State Lawmakers Advance Bill Targeting Catalytic Converter Thieves – NBC Connecticut


The bad guys haven’t let up since our article on theft of catalytic converters. Numerous cases continue to be reported to the NBC Connecticut newsroom.

Help may be on the way, with a key bill awaiting the governor’s signature.

Meanwhile, the frustration continued for vehicle owners.

Dave Greco of North Haven said he had just been the victim of a catalytic converter theft.

“It’s just an unexpected expense that I didn’t plan on having, to be honest,” Greco said.

NBC Connecticut Investigates recently explained why thieves are targeting catalytic converters used to clean your exhaust.

Inside the catalytic converter are precious metals that fetch top dollar. Thieves can get several hundred dollars for just one.

State lawmakers recently gathered public comment on a bill tightening rules surrounding sales of catalytic converters to auto recyclers, scrap recyclers, junkyards and scrap dealers.

Among the supporters of Senate Bill 256 is the Insurance Association of Connecticut, whose members have witnessed a spike in claims for stolen catalytic converters.

Association president Eric George argued “…making the process less attractive, less easy to have money in their pocket, should lower the rate.”

George released a statement to NBC Connecticut Investigates:

“The theft of catalytic converters has become both a major public safety issue and a heavy burden on the insurance industry in Connecticut, which is why our industry applauds the swift action of the Senate and State House in passing legislation (Senate Bill 256) which should limit this problem and facilitate the repression of thefts. By significantly tightening regulations around the sale of catalytic converters to scrap yards, this should help reduce both the number of thefts and the number of claims filed with insurance companies, which benefits everyone.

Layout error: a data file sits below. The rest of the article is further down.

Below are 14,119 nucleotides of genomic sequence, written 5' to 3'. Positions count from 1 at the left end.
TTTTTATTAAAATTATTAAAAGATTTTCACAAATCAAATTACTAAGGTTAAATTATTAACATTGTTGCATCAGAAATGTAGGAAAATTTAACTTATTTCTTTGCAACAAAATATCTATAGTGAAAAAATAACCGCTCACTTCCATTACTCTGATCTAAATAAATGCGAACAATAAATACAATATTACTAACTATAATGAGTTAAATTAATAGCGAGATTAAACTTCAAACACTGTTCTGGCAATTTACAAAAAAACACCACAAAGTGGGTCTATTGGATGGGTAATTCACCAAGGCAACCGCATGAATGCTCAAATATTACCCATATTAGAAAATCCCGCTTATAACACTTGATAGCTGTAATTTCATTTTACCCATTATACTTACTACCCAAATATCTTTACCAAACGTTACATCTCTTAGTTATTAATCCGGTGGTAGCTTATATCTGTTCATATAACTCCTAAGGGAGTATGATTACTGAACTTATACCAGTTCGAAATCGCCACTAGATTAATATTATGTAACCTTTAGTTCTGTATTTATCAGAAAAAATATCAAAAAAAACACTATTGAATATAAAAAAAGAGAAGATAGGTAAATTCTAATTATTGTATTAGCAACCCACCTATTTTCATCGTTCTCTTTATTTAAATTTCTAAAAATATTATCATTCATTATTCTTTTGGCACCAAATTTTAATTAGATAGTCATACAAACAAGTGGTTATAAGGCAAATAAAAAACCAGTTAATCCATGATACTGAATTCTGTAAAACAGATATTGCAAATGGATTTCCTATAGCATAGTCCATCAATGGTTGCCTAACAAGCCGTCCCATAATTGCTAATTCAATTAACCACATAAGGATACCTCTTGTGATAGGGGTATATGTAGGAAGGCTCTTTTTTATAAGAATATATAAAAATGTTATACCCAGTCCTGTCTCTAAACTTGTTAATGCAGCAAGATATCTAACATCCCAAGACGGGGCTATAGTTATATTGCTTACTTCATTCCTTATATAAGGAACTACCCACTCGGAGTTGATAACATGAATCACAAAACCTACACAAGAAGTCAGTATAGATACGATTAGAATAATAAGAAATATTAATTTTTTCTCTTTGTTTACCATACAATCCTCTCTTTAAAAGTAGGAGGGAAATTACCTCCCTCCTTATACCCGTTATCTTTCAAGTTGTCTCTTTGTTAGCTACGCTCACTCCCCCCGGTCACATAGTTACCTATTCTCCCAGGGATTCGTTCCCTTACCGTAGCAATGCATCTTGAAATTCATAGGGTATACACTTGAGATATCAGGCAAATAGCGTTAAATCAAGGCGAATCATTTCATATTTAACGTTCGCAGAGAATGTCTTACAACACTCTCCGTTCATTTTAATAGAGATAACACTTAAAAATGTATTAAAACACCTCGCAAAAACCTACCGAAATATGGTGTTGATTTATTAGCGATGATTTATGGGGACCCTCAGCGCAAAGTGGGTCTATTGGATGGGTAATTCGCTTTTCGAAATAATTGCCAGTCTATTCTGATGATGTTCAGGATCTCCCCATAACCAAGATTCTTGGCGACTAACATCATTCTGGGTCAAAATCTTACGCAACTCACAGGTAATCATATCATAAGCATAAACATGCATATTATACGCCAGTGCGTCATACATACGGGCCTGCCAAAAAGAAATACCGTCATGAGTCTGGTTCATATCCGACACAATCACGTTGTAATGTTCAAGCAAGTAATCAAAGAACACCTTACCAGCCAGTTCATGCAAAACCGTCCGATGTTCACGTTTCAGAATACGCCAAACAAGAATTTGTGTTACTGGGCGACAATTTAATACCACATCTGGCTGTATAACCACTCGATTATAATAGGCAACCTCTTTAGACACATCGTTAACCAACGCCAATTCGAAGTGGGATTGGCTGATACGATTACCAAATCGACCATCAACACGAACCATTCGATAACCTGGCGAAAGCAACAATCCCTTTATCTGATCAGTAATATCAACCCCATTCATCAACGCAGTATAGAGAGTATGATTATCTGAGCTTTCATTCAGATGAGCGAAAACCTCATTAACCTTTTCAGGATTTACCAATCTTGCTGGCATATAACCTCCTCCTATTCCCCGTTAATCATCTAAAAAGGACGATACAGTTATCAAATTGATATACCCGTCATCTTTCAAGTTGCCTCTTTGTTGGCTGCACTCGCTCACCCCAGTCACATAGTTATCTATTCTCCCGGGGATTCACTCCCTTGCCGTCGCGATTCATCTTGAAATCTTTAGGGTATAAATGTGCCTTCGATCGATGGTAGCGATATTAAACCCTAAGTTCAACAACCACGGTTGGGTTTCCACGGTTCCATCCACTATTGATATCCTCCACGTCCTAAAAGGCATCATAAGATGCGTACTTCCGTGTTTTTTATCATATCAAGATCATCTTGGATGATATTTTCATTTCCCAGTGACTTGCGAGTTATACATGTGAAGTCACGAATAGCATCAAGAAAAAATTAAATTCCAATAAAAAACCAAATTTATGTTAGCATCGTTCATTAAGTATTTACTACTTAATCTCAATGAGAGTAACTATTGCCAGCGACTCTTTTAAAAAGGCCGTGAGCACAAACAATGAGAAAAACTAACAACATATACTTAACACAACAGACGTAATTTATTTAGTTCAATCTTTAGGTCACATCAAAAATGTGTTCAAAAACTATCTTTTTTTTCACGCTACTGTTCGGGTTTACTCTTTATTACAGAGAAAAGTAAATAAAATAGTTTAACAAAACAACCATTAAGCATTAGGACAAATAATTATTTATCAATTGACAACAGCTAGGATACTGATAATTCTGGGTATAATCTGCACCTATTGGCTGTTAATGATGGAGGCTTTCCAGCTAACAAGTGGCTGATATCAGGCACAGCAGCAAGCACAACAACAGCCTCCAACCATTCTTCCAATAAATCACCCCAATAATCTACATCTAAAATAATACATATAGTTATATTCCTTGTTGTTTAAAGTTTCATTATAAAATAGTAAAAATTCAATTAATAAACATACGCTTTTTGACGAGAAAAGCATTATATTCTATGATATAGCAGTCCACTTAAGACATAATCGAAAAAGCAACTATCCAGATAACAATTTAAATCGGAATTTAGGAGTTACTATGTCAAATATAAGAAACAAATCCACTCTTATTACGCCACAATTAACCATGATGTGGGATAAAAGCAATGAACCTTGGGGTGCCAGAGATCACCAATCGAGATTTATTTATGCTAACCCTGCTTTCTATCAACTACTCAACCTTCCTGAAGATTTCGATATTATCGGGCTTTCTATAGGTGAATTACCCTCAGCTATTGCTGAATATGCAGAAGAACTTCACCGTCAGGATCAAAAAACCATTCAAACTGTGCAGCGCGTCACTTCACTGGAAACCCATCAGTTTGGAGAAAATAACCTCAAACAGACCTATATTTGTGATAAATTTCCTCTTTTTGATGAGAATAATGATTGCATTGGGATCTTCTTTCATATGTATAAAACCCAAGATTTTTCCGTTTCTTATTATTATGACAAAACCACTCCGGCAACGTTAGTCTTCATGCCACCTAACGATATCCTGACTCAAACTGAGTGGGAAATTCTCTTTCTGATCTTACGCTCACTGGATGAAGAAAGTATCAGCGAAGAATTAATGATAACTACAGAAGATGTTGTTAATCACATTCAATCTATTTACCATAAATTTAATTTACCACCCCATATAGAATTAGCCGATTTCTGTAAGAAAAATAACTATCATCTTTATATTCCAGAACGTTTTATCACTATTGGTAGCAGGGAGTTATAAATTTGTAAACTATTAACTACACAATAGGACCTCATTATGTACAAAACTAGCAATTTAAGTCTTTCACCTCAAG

The main provision of the bill was to deter thieves from thinking that stealing and selling catalytic converters is a quick and easy way to get money.

The bill provides that junk and junk dealers receive only one loose catalytic converter per day from a seller. Payment must be a check mailed to the seller’s address or the seller must wait three days to collect it.

Auto recyclers have criticized the bill’s provisions, calling for more documentation to trace sales.

“Twice a month, every recycler must file not only with the state of Connecticut, but also with the federal government, about the cars we buy and what we do with those cars. Having a third check is highly unnecessary,” said Joe Genovese of A-Rite Used Auto Parts.

In the end, the public safety committee agreed to eliminate the new documentation for auto recyclers. Scrap recyclers, dumps and junk dealers will have more paperwork.

The governor’s office told us it and its staff would first carefully review this bill, but said it was not immediately aware of any concerns.


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